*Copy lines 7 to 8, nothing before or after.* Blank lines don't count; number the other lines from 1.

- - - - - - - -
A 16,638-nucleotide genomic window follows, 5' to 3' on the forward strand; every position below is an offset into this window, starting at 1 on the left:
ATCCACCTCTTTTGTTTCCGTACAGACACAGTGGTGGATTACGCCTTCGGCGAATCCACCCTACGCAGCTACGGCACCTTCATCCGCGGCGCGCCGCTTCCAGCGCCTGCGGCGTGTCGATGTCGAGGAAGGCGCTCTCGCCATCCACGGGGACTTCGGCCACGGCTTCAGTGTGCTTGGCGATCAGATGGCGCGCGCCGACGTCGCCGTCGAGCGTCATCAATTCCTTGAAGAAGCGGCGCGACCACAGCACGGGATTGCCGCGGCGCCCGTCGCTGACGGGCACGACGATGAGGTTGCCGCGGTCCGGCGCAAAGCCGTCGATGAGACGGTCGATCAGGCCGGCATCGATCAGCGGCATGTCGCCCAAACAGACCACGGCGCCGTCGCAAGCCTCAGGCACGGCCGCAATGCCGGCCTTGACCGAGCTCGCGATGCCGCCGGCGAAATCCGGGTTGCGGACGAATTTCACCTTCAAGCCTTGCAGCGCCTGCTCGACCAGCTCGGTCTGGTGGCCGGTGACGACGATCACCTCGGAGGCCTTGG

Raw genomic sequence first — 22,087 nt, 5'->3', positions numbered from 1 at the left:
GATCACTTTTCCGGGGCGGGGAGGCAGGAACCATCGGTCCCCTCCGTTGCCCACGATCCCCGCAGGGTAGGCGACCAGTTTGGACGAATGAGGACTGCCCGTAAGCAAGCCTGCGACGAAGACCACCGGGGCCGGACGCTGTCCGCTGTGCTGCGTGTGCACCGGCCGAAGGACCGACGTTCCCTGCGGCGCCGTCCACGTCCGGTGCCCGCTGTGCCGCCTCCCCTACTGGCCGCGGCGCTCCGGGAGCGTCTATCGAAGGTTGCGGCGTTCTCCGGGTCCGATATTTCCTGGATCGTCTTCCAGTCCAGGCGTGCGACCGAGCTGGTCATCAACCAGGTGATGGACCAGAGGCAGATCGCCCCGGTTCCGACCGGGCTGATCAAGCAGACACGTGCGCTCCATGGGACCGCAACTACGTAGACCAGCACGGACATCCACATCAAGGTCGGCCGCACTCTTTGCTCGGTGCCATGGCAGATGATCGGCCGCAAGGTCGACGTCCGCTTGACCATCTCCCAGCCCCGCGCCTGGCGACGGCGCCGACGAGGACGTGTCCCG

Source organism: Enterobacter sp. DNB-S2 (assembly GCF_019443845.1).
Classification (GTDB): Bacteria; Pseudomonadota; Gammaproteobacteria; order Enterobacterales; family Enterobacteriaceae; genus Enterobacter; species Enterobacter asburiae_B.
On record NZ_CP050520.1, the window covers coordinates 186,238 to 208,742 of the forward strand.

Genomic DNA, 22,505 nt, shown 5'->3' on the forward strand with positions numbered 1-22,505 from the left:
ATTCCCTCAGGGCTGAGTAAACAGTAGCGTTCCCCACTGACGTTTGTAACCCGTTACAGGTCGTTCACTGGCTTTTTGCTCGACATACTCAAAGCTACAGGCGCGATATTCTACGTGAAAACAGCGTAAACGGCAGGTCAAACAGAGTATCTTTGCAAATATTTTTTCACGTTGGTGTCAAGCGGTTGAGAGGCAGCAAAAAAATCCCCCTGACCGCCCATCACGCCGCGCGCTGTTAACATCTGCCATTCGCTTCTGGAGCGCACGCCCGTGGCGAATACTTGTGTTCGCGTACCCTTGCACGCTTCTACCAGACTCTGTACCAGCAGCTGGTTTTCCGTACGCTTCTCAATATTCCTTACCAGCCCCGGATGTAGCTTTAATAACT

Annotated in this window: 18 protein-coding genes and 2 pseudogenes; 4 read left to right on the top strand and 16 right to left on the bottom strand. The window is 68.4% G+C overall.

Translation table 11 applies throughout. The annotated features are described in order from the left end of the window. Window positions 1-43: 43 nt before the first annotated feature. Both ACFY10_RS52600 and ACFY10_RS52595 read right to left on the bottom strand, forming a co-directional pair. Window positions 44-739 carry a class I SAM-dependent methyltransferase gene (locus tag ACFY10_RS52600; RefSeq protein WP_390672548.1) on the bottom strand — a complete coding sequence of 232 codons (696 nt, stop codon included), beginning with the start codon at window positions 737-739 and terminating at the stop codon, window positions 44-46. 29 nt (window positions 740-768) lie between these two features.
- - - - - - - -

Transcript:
On record NZ_CP050520.1, the window covers coordinates 186,238 to 208,742 of the forward strand.

Genomic DNA, 22,505 nt, shown 5'->3' on the forward strand with positions numbered 1-22,505 from the left: